Kevin Rutherford · Wednesday July 4, 2012
It’s not often that new teams make their first laps on track after the beginning of the season these days, but when one does, its arrival is generally met with a lot of unknowns.
Such is not entirely the case for Turner Motorsports.
At this weekend’s Coke Zero 400 at Daytona International Speedway, the team, which competes with full-time entries in the Nationwide and Camping World Truck series, will make its Sprint Cup debut, fielding the No. 50 Chevrolet for Bill Elliott with sponsorship from Walmart.
Unlike most teams making their first forays into a given series, Turner Motorsports at least has a few years of successful competition under its belt. The organization began as a part-time truck team in 2009, moving to full-time status in 2010. Owner Steve Turner purchased Braun Racing, a formidable operation for many years in the Nationwide Series, later that year.
Since then, the team has notched eight wins total over both series, including four in 2012. James Buescher drove his No. 31 Silverado to first place at Kentucky just last weekend, while Nelson Piquet Jr. found Victory Lane in the Nationwide Series at Road America a week prior. So the team has definite momentum heading into its first Cup start.
All the pieces seem to be in place for a good run this weekend for the Walmart No. 50, barring unexpected car issues. As long as Turner’s Cup program is on par with that of the lower series, horsepower shouldn’t be an issue. Bill Elliott, while well past his prime, can still get it done adequately on a superspeedway, so there’s little to worry about on the driver side.
Turner’s entrance into Cup is most exciting because, provided that Elliott runs well, the door is open for more appearances on entry lists in the series. Perhaps a move to a full-time team (or teams) could be tangible in years to come.
It’s been awhile since Cup’s had a new team with the resources and proven results that Turner possesses, and the sport is currently in an age where the monster multi-car operations of yore have curtailed themselves to become smaller. The series isn’t hurting for full fields necessarily — yet — but on race day, at least five cars might be counted among the “start-and-parks;” many times more than that.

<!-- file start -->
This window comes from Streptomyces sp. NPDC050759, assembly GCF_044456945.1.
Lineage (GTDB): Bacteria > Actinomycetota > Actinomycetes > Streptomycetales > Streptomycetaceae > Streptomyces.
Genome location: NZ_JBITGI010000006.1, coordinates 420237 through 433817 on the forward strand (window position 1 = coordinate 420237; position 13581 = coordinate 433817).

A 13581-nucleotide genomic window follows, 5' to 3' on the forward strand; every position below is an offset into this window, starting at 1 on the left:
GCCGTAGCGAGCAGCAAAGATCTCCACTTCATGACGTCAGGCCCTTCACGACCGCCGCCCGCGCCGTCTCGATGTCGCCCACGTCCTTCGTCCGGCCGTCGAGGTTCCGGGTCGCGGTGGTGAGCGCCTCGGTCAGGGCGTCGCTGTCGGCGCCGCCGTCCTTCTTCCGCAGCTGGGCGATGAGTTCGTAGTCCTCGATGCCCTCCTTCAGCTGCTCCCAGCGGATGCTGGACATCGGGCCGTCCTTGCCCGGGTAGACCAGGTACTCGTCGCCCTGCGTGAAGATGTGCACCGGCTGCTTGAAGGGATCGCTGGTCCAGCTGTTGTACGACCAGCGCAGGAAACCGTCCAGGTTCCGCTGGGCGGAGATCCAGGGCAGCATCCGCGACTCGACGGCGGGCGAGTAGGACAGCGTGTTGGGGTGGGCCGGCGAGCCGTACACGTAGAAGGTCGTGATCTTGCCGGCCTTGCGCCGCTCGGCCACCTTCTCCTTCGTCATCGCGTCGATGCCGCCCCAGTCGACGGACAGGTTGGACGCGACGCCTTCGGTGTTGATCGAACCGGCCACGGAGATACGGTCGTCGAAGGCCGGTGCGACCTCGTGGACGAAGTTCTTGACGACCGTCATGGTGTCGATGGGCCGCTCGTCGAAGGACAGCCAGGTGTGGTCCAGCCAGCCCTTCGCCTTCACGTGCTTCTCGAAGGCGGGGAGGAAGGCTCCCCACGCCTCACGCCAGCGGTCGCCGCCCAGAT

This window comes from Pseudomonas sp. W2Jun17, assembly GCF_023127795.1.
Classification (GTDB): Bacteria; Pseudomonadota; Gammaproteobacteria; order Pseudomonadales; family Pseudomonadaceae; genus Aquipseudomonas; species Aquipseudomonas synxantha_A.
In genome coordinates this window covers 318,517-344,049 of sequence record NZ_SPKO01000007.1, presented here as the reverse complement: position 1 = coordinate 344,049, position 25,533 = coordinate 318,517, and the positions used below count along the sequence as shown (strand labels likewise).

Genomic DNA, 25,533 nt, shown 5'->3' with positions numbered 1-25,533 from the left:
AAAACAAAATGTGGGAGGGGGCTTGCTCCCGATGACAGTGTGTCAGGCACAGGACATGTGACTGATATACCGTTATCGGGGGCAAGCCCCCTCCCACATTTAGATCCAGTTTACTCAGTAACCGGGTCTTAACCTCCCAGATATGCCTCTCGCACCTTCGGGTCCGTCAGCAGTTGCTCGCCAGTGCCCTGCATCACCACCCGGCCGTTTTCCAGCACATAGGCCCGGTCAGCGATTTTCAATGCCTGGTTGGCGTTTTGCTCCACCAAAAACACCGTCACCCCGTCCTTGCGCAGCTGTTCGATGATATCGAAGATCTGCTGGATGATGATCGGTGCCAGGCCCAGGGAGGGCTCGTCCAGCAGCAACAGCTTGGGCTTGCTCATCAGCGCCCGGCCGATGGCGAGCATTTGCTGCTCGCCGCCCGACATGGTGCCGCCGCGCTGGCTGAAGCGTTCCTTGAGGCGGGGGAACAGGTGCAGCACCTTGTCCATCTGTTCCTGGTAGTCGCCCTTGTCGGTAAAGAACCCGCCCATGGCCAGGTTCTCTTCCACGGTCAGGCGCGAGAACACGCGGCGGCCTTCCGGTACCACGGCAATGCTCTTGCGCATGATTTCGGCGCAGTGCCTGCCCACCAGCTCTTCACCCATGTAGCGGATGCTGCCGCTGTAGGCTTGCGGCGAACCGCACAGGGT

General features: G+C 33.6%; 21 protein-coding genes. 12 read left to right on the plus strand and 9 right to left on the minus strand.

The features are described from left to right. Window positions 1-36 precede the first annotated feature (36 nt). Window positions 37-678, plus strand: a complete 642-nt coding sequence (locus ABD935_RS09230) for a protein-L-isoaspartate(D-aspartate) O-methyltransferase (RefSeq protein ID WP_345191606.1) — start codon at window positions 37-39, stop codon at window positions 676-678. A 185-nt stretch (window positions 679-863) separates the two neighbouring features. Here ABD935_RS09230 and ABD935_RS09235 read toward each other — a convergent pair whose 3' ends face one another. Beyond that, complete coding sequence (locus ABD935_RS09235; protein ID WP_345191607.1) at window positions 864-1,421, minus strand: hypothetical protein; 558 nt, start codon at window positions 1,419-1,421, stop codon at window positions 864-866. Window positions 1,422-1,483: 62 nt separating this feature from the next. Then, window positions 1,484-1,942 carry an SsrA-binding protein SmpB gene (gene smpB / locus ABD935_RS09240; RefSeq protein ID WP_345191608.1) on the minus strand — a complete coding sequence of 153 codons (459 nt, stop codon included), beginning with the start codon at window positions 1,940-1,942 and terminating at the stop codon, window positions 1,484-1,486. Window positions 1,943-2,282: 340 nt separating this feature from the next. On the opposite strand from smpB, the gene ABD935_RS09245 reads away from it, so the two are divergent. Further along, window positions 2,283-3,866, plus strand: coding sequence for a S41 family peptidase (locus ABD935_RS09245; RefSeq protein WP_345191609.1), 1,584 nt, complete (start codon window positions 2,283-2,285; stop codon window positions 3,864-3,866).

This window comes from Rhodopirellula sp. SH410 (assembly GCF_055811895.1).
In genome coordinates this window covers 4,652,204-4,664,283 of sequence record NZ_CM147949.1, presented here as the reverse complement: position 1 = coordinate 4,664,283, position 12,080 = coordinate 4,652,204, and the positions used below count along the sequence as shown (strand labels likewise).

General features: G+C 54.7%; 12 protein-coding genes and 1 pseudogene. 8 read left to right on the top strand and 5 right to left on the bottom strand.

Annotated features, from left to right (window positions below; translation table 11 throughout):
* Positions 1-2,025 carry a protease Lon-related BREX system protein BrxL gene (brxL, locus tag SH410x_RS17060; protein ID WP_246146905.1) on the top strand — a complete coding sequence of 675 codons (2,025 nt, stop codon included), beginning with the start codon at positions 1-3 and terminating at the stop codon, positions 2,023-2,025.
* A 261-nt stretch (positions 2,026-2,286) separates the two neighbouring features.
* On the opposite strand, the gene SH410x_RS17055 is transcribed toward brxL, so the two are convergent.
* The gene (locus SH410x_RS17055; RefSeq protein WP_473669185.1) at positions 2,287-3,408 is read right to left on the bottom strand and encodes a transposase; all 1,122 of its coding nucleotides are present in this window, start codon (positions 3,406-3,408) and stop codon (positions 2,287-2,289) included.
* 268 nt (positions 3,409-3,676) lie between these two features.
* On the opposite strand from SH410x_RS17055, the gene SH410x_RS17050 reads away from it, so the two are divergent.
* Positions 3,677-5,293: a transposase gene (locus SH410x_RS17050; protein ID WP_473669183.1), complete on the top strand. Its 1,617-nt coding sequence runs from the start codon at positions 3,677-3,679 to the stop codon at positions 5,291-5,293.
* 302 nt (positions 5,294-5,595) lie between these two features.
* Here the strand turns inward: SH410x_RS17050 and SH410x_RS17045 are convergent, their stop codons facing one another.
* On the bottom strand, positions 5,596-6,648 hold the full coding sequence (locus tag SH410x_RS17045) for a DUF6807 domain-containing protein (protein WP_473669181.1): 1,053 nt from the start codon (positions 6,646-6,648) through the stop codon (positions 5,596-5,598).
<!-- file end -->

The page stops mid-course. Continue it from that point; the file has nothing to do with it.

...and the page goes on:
So it’s good to see a team that has a fair amount of funding entering Cup. Granted, many of Turner’s teams exist because the drivers have brought sponsorship, but that seems to be the nature of the beast these days, so it’s tough to fault them.
Should the team decide to enter Cup races on a regular basis? That doesn’t sound like too much of a bad thing.
The move would bring a well-managed and proven organization to the series ranks. If sponsorship can be found, it would provide another option for Cup elite, especially if a driver wants to hook up with a newer team trying to get its footing there. In fact, picture this: I think it is likely that Turner Motorsports will try to move to Cup eventually. Perhaps this is the new home of one former NASCAR champion, say from 2003?
Of course, a Turner move to Cup also gives its roster of young talent a shot at the big time — something none of them have experienced so far. James Buescher seems like one of the most likely candidates, given his connections to Turner off the track as well as on it, granted he gets a full Nationwide season under his belt. Then there’s Justin Allgaier, who would have probably made his debut already had he stayed with Penske Racing. If Brandt has the money to support him, I wouldn’t be surprised seeing Allgaier doing a few Cup races by the end of this year — again, if the team’s series debut goes well.
Still more options include Brazilian duo Nelson Piquet Jr. and Miguel Paludo, who have shown considerable promise in 2012. Brad Sweet might even figure into the equation, if he begins running the way many expected him to.
This is all surface-level speculation, though. Turner may have no aspirations to move to Cup for more than a one-off basis, instead sticking to the series where his teams have succeeded. The increased costs of Cup would shutter some of the Nationwide and Truck operations, at least in theory. The cost may even be too great for the team to operate at its fullest potential.
But the thought of a team like Turner Motorsports making the leap to the highest level of NASCAR is at the very least intriguing. It would be great to see another successful multi-car organization in the series, and currently, the Nationwide/Truck juggernaut seems like one of the best bets to fill that void.
Until then, keep an eye on the blue No. 50 this Saturday night. We could be in for a real surprise.
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